Dubai's Aramex to spend up to $200m on acquisitions
By Daniel Shane
Dubai-headquartered logistics giant Aramex will spend up to $200m on acquisitions over the next year to 18 months as part of a major strategic push into Sub Saharan Africa, its CEO told Arabian Business.
The Dubai bourse-listed company, which on Sunday posted a 16 per cent rise in Q4 profit to $20.8m, could either tap the Islamic debt market by issuing a sukuk or via a syndicate bank loan, Hussein Hachem said.
“We’re very bullish in our acquisitions. You will see us in 2014 scaling up a bit more and we’re raising debt to facilitate those acquisitions,” he said in an interview in Dubai.
Hachem said that Aramex was targeting companies that broadly fit in with its strategy of facilitating trade between the African continent, which he described as “underserved”, and regions such as the Middle East, China, and India.
“We have a big appetite for big acquisitions if it makes sense. The price of that acquisition it might cross $100m or $200m. We have an appetite to go and do those if it fits our strategy and allows us to go into new territories.”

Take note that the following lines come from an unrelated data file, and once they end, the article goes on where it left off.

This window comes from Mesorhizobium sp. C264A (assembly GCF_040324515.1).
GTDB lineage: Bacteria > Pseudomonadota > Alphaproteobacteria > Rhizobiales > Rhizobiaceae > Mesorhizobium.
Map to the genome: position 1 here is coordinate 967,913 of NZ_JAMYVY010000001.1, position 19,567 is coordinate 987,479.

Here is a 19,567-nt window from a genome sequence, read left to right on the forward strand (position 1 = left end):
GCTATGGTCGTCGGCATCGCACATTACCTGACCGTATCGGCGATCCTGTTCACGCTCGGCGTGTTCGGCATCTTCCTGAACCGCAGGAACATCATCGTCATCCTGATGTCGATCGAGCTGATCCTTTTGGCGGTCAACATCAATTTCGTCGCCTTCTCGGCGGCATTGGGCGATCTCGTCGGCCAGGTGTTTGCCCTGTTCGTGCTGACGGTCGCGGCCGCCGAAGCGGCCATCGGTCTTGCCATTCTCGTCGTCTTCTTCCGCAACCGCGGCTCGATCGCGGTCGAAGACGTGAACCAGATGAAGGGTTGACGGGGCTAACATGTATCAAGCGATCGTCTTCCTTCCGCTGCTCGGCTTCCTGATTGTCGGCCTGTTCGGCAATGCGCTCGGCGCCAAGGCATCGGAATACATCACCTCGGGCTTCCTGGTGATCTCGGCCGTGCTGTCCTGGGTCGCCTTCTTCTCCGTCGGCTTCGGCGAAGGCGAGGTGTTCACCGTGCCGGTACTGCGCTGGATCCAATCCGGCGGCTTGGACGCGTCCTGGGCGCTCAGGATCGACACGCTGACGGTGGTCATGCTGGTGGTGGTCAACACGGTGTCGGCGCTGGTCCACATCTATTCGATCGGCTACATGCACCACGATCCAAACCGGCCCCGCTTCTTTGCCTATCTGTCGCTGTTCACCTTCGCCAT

Aramex already has a strong presence on the African continent following its acquisition of South Africa’s Berco Express and Kenya's Oneworld Courier and In-Time Couriers. The company is currently also present in Tanzania, Uganda, Namibia, Botswana and Zambia, and has franchising agreements that cover countries including Nigeria and Ghana.
Hachem said that the company, which was founded in Jordan 30 years ago, was currently in talks for franchising deals with partners in Dijibouti, Somalia and Ethiopia.
In terms of acquisitions, Hachem said that Aramex’s unleveraged balance sheet would assist it in securing financing, which could either be through the debt market or bank lending.
“Syndication from banks is available, the technical process of going through a sukuk is available,” said Hachem. “What we’re saying is that once we've focused on a target then we will engage in raising debt.”
“The window is within a year and a year-and-a-half, we’ll be deploying all of our energy to have successful acquisitions. The cost of debt is cheap, and it’s available from the banks, we’re not leveraged on the balance sheet. It’s time to scale up more,” he added.
Hachem said that he expected revenues at the company to reach $1bn in the next financial year and $2bn in the next four to five years.